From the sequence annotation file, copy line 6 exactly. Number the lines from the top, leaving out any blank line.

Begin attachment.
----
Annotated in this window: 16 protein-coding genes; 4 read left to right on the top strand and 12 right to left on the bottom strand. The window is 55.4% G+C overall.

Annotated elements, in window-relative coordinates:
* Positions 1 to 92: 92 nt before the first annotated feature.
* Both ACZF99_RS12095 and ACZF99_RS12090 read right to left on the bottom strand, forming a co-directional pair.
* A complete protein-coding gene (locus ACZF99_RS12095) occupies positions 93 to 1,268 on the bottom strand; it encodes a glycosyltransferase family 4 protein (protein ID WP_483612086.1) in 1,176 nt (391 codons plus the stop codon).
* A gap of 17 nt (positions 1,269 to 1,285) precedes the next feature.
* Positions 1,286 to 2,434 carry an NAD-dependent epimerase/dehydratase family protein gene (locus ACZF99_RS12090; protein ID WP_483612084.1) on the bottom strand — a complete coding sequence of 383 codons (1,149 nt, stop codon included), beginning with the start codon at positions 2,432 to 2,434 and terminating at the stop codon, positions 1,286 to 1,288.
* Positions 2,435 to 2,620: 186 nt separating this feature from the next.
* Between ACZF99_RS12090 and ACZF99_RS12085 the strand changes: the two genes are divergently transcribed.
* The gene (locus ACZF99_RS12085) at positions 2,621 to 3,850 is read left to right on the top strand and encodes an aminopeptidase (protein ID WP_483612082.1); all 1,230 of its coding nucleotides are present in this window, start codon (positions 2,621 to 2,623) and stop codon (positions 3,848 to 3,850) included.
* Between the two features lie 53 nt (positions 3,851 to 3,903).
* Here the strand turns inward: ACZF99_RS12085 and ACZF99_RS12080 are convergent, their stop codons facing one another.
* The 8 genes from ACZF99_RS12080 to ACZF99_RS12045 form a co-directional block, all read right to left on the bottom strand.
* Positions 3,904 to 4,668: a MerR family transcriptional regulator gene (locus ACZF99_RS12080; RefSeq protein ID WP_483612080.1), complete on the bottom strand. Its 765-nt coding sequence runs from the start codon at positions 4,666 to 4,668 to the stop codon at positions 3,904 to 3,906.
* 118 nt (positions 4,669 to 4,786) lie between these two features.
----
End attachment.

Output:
* A gap of 17 nt (positions 1,269 to 1,285) precedes the next feature.